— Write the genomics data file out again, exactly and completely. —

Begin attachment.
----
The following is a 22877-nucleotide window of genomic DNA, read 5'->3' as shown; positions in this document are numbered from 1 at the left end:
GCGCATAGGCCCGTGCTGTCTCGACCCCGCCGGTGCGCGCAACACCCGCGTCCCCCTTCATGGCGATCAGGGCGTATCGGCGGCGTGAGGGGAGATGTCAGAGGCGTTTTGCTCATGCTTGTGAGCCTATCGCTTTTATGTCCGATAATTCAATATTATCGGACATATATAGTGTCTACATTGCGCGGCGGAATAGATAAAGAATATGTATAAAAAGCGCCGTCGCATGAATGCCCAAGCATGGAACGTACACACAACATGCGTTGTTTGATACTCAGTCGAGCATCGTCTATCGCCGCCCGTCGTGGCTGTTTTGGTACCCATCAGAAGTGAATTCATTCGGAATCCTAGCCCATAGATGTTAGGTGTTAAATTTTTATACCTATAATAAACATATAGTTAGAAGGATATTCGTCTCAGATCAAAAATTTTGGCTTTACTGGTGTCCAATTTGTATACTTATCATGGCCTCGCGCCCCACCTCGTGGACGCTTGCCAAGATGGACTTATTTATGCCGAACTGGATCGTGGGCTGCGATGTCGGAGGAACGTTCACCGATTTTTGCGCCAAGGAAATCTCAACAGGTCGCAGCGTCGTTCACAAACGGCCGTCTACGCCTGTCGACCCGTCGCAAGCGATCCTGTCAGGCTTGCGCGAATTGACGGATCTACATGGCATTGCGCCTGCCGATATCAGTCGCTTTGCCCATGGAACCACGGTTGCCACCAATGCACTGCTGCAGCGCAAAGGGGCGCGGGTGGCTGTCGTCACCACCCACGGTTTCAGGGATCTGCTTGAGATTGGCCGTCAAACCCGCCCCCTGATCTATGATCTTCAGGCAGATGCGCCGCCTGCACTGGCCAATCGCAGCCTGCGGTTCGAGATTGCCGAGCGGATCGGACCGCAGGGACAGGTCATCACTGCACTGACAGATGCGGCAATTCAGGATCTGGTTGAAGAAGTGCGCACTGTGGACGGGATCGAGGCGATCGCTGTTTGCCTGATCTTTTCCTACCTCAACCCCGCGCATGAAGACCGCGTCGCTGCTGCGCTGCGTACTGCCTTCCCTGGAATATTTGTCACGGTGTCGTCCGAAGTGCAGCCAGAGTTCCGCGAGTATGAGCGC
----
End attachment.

The following is a 22877-nucleotide window of genomic DNA, read 5'->3' as shown; positions in this document are numbered from 1 at the left end:
GCGCATAGGCCCGTGCTGTCTCGACCCCGCCGGTGCGCGCAACACCCGCGTCCCCCTTCATGGCGATCAGGGCGTATCGGCGGCGTGAGGGGAGATGTCAGAGGCGTTTTGCTCATGCTTGTGAGCCTATCGCTTTTATGTCCGATAATTCAATATTATCGGACATATATAGTGTCTACATTGCGCGGCGGAATAGATAAAGAATATGTATAAAAAGCGCCGTCGCATGAATGCCCAAGCATGGAACGTACACACAACATGCGTTGTTTGATACTCAGTCGAGCATCGTCTATCGCCGCCCGTCGTGGCTGTTTTGGTACCCATCAGAAGTGAATTCATTCGGAATCCTAGCCCATAGATGTTAGGTGTTAAATTTTTATACCTATAATAAACATATAGTTAGAAGGATATTCGTCTCAGATCAAAAATTTTGGCTTTACTGGTGTCCAATTTGTATACTTATCATGGCCTCGCGCCCCACCTCGTGGACGCTTGCCAAGATGGACTTATTTATGCCGAACTGGATCGTGGGCTGCGATGTCGGAGGAACGTTCACCGATTTTTGCGCCAAGGAAATCTCAACAGGTCGCAGCGTCGTTCACAAACGGCCGTCTACGCCTGTCGACCCGTCGCAAGCGATCCTGTCAGGCTTGCGCGAATTGACGGATCTACATGGCATTGCGCCTGCCGATATCAGTCGCTTTGCCCATGGAACCACGGTTGCCACCAATGCACTGCTGCAGCGCAAAGGGGCGCGGGTGGCTGTCGTCACCACCCACGGTTTCAGGGATCTGCTTGAGATTGGCCGTCAAACCCGCCCCCTGATCTATGATCTTCAGGCAGATGCGCCGCCTGCACTGGCCAATCGCAGCCTGCGGTTCGAGATTGCCGAGCGGATCGGACCGCAGGGACAGGTCATCACTGCACTGACAGATGCGGCAATTCAGGATCTGGTTGAAGAAGTGCGCACTGTGGACGGGATCGAGGCGATCGCTGTTTGCCTGATCTTTTCCTACCTCAACCCCGCGCATGAAGACCGCGTCGCTGCTGCGCTGCGTACTGCCTTCCCTGGAATATTTGTCACGGTGTCGTCCGAAGTGCAGCCAGAGTTCCGCGAGTATGAGCGC